Today’s pose was kāla bhairavāsana, the one that I gravitated towards before the invocation. This latching on to an image started rather unconsciously but I’m enjoying discovering the names of various asanas. I didn’t know the name of this one that caught my attention until I looked it up in the Light on Yoga copy at home. As an asana, it seems wildly improbable that I would get around to that level of proficiency.
Kāla Bhairava conjures an image of a large cosmic force that ruthlessly destroys everything, like the fires that lay waste a land. After the embers die down and the rain showers its blessings, new beginnings manifest. Destruction as part of creation although it seems separate. The wheel, commonly used to denote the imagery of time captures its velocity beautifully. The quick descent towards the nadir and the slow plod to the zenith. It’s also interesting how the fearsome also finds a place in the devotee’s heart. There is no fear but worship, even if it is only to propitiate the deity.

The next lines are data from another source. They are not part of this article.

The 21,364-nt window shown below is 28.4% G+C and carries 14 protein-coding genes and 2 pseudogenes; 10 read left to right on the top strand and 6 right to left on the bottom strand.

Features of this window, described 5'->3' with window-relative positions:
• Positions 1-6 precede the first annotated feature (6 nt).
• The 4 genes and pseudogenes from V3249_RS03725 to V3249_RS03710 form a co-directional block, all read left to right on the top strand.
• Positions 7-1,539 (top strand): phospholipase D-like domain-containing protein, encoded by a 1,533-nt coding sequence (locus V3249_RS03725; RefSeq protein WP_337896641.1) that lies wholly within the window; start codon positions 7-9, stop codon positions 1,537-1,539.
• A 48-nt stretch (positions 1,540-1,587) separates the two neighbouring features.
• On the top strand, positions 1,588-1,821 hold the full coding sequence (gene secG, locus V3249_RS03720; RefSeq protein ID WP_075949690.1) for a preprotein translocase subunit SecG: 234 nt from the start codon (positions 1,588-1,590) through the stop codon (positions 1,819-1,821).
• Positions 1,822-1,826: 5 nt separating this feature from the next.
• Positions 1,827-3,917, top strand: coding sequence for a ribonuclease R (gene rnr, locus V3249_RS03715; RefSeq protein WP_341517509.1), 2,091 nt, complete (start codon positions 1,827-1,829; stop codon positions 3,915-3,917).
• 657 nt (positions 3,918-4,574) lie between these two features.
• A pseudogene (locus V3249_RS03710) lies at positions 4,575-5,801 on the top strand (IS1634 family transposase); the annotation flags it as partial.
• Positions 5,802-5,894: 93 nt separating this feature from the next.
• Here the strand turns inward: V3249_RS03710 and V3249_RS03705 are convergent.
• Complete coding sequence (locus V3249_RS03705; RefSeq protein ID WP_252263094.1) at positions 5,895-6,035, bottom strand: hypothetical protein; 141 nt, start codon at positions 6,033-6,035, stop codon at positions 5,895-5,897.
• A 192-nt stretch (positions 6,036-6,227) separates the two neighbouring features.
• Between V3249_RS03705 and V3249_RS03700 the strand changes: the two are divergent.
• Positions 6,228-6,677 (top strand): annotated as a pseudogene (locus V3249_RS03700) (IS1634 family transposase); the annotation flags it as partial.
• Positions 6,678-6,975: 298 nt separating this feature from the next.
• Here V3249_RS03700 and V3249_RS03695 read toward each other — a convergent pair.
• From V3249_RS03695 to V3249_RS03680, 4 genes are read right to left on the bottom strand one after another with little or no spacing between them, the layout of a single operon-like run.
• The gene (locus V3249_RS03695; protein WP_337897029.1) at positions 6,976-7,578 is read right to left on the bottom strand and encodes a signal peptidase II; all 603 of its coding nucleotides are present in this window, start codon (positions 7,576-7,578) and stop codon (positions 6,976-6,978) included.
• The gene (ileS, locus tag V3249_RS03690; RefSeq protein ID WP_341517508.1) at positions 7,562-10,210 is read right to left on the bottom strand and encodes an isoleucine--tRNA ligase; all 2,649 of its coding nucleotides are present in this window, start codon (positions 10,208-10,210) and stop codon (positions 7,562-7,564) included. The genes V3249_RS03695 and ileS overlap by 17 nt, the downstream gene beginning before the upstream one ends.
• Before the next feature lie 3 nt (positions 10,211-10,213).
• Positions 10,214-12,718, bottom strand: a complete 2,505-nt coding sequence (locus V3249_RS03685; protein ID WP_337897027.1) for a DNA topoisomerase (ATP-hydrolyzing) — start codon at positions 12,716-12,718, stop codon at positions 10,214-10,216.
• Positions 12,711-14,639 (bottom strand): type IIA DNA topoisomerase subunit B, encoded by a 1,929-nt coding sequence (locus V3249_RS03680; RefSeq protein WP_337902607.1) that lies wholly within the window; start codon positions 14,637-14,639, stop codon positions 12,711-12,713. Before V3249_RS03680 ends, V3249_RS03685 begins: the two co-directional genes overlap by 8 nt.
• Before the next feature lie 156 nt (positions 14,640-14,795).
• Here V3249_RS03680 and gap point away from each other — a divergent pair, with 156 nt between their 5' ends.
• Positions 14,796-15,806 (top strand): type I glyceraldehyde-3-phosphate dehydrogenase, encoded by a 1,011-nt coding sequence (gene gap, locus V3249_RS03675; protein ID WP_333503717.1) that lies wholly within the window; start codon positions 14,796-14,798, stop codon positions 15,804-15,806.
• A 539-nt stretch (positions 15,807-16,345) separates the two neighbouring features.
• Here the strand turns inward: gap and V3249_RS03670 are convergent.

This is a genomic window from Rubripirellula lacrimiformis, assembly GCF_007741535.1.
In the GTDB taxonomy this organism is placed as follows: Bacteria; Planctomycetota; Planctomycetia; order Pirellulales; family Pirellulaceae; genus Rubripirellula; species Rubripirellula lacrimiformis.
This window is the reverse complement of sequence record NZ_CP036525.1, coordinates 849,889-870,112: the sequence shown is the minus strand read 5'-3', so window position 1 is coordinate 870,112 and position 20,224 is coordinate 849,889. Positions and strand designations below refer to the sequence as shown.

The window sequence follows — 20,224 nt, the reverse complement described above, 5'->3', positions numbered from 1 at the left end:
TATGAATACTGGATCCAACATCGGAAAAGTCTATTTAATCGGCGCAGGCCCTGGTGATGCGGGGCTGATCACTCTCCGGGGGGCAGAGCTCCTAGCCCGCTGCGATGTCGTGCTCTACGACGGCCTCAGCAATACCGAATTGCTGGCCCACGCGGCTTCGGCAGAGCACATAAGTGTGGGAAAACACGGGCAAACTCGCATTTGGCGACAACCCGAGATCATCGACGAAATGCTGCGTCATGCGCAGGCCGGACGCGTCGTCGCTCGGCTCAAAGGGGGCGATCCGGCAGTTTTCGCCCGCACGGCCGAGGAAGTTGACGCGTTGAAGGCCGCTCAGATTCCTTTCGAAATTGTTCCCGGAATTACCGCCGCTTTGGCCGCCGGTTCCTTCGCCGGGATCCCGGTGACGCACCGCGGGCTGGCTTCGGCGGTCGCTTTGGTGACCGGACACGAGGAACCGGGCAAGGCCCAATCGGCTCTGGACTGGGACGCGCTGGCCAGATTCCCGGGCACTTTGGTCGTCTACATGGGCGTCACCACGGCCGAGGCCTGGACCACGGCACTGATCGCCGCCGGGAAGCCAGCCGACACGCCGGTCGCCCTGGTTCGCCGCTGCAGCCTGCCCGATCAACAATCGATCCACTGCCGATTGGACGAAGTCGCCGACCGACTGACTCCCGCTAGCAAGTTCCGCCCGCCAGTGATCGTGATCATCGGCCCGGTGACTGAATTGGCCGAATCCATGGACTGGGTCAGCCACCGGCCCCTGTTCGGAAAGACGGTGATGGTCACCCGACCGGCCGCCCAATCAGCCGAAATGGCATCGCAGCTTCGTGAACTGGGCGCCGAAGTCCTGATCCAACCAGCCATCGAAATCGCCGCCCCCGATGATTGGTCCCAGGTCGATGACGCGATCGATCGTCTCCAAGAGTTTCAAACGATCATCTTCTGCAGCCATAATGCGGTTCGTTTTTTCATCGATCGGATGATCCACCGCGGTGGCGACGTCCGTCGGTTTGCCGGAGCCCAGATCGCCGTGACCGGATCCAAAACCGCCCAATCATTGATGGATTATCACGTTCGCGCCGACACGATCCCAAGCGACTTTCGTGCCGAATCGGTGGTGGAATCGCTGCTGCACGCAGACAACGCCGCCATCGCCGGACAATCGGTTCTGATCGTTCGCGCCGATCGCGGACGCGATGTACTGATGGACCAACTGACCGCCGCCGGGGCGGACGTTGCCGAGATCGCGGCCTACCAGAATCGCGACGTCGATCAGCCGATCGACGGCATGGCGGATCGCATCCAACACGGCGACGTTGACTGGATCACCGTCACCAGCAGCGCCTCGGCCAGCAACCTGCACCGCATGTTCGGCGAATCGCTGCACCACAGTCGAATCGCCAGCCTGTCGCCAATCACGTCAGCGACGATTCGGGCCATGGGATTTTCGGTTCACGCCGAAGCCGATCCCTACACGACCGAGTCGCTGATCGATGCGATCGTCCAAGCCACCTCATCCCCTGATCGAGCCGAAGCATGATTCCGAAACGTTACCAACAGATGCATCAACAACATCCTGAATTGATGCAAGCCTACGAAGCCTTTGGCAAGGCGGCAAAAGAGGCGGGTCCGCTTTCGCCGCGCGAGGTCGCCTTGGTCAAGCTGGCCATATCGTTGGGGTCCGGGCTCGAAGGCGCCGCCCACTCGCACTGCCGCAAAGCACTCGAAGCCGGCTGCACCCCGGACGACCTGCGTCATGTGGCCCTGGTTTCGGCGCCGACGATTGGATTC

Today I was taught how to modify standing poses to actively work on the knee. It was quite revealing as to how I am so attached to the cues of a pose. Since, the asanas were targeted towards a specific area, I was told to let go of others but it was hard to do that. A baby step but being able to work with trikonasana and ardha chandrasana like that for some time was exhilarating even if it was rather sweaty. The variety of props and the ways they were used today was at once simple and ingenious. Much pushing and turning happened until I could feel an evenness for a brief bit on the inner and outer legs. It made me think of Sage Ashtavakra who was born crooked, there’s an asana named after him too. He is commonly depicted as flat footed, knock kneed, bow legged with a hump. His arms also appear crooked in some images. Excepting the hump and the now not so visible hunch, that could be me. Perhaps not so exaggerated as the pictures but really the same. That sage was an enlightened master, this crooked student still needs the carpentry of bricks and belts.